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Johann Pachelbel 

1653 - 1706

Johann Pachelbel (baptised September 1, 1653 – buried March 9, 1706) was a German composer, organist, and teacher who brought the south German organ tradition to its peak. He composed a large body of sacred and secular music, and his contributions to the development of the chorale prelude and fugue have earned him a place among the most important composers of the middle Baroque era.

Pachelbel's music enjoyed enormous popularity during his lifetime; he had many pupils and his music became a model for the composers of south and central Germany. Today, Pachelbel is best known for the Canon in D, as well as the Chaconne in F minor, the Toccata in E minor for organ, and the Hexachordum Apollinis, a set of keyboard variations.

Johann Pachelbel

(b. Nuremberg, September 1, 1653; d. Nuremberg, March 9, 1706)

German composer and organist. He was one of the most important figures in German music of the generation before Bach, but is known today almost exclusively for a single piece—actually, half a piece— his Canon in D, originally for three violins and continuo. Were it not for this one composition, his fame might never have spread beyond musicological circles, despite his important contributions to the Baroque organ repertoire and to Protestant liturgical music in particular. An outstanding student with broad intellectual horizons, he received the bulk of his musical education in Regensburg and Vienna, where he was exposed to the work of leading Catholic composers of southern Germany and Italy. He was a celebrated church organist and held several important positions during his career, beginning with a post as deputy at St. Stephen’s in Vienna (1673-77), and culminating in his appointment in 1695 as organist at the cathedral of St. Sebaldus in his native Nuremberg, a title he held until the end of his life.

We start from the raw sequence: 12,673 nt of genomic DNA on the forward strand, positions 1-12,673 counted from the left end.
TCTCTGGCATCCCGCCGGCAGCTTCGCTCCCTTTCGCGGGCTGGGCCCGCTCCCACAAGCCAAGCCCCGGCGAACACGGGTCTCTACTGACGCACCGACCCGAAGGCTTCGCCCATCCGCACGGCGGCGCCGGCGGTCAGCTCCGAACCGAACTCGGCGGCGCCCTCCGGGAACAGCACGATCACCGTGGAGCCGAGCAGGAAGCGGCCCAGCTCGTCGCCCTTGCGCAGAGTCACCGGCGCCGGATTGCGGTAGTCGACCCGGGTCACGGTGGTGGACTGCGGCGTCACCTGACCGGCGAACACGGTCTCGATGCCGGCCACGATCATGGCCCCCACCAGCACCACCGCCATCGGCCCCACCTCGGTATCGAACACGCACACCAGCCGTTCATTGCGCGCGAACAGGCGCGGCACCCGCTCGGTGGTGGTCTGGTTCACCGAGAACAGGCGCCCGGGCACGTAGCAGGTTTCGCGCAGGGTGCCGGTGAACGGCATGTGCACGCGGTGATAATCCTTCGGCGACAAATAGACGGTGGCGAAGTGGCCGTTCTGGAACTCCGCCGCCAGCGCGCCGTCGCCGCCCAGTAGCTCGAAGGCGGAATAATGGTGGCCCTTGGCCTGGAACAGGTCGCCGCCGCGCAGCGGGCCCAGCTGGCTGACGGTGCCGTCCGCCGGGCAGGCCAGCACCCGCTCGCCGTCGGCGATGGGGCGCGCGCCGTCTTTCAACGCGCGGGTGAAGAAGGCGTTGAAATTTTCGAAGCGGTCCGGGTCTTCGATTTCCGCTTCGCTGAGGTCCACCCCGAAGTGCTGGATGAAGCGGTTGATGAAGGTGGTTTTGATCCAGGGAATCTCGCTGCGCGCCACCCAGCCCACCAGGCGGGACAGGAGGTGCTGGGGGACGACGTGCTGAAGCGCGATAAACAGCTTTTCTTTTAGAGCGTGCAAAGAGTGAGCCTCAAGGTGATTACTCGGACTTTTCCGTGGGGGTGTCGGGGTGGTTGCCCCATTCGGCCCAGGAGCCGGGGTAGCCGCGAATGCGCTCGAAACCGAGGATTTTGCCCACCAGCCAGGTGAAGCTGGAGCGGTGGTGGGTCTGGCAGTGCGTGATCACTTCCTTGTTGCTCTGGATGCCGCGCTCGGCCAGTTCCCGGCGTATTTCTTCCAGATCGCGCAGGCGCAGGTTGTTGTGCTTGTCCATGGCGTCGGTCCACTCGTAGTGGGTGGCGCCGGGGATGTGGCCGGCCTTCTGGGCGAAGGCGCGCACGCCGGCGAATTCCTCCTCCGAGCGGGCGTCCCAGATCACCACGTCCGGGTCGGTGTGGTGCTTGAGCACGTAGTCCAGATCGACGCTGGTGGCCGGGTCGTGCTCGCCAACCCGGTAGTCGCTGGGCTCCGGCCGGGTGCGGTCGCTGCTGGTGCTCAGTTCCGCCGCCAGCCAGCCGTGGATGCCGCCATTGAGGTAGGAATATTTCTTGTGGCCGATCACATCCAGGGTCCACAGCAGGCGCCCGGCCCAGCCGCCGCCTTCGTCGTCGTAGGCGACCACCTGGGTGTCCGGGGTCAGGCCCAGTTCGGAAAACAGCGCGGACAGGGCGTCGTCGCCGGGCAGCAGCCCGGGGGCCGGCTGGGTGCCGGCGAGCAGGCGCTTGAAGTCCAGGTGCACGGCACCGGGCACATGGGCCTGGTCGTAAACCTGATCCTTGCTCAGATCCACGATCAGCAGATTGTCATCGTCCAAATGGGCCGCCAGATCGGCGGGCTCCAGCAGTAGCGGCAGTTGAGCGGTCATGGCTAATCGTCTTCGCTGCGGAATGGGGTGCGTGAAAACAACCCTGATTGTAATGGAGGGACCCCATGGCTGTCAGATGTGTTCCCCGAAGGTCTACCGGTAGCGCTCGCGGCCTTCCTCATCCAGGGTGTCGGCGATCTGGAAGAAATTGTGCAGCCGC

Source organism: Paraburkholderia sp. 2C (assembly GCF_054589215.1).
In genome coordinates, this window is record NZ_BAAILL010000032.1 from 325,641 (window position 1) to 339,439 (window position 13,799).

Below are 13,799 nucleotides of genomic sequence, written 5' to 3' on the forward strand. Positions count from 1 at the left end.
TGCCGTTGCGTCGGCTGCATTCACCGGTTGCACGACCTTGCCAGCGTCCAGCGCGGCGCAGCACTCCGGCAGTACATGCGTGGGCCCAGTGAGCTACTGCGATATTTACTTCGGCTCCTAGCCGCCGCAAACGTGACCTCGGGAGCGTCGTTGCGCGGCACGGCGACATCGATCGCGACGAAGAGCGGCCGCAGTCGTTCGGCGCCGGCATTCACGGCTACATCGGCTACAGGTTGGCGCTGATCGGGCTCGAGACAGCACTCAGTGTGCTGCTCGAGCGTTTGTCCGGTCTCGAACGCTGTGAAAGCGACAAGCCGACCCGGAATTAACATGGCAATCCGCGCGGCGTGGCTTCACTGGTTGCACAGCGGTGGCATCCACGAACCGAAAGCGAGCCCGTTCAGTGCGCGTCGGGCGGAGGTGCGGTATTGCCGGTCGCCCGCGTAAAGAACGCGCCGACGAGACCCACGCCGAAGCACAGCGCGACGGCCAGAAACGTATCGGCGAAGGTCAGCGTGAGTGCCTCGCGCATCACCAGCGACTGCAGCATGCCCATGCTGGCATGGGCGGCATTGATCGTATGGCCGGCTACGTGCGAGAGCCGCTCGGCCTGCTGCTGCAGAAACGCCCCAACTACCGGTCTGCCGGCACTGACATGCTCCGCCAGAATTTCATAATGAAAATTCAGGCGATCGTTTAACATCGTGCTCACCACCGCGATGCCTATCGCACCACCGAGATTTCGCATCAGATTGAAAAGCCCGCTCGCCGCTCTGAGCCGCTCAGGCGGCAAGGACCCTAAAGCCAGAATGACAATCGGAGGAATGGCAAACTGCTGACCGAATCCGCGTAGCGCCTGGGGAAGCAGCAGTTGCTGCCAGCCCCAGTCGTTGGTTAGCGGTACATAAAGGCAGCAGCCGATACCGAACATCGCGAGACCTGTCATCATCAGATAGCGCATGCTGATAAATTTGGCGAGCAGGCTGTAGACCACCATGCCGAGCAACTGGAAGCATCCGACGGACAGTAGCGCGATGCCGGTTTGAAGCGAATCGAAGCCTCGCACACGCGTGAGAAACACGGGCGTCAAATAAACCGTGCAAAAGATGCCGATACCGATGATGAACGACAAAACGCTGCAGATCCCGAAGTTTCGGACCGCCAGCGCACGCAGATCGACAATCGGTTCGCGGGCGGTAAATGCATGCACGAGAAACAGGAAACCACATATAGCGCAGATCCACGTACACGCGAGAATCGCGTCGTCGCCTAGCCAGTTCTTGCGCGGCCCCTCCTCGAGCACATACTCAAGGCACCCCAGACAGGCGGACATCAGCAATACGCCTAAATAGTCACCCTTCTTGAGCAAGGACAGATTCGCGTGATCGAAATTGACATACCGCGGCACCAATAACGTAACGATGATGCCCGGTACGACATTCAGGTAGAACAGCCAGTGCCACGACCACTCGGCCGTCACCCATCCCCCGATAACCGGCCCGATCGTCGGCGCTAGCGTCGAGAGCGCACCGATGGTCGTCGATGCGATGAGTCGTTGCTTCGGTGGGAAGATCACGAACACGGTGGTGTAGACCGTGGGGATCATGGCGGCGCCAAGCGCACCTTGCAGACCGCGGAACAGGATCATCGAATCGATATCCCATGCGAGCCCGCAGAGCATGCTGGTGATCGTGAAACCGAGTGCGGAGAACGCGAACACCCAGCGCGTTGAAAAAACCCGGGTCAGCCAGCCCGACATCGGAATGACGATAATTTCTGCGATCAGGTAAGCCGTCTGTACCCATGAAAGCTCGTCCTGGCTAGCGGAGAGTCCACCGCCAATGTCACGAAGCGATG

Pachelbel composed a sizable amount of music for the organ, for both liturgical and nonliturgical use, as well as keyboard suites, German and Latin motets, and more than a dozen settings of the Magnificat. While he was capable of composing in the most rigorous contrapuntal styles, he preferred a more direct, uncomplicated manner. His Canon in D, one of the few chamber pieces ascribed to him, shows this style to good effect. Although called a canon, it is also a chaconne—a series of embellishments on a repeating melodic line in the bass.

St. Sebaldus Church in Nuremberg, which played an important role in Pachelbel's life

Like Allegri, whose famed Miserere eclipsed everything else he achieved in his career, Johaim Pachelbel's name is automatically linked to the ever-popular three-part Canon in D. Born in Nuremberg in the autumn of 1653, Pachelbel showed an early appetite for learning. In addition to school, he had two music teachers, one who introduced him to the fundamentals of music while the other taught him to play and compose. He was briefly at the University of Altdorf before taking a position in 1673 as assistant organist at the cathedral of St Stephen in Vienna. Four years later he became the court organist to the Duke of Saxe-Eisenach. He became restless here, and requesting a letter of reference from his employers, left after a year. His reference described him as a "rare and perfect virtuoso."

Subsequently Pachelbel became the organist at the Erfurt Predigerkirche, where he spent 12 happy years. His first wife succumbed to the plague, but within a year he had remarried and subsequently had seven children. This period was a time of increasing contentment and creative growth. In 1690, he became organist in Stuttgart at the Wurttemberg Court. The threat of a French invasion curtailed this position two years later, and Pachelbel returned to his home town of Nuremberg to take up the post of organist at St Sebald. There he lived out his final decade writing ever more imposing works.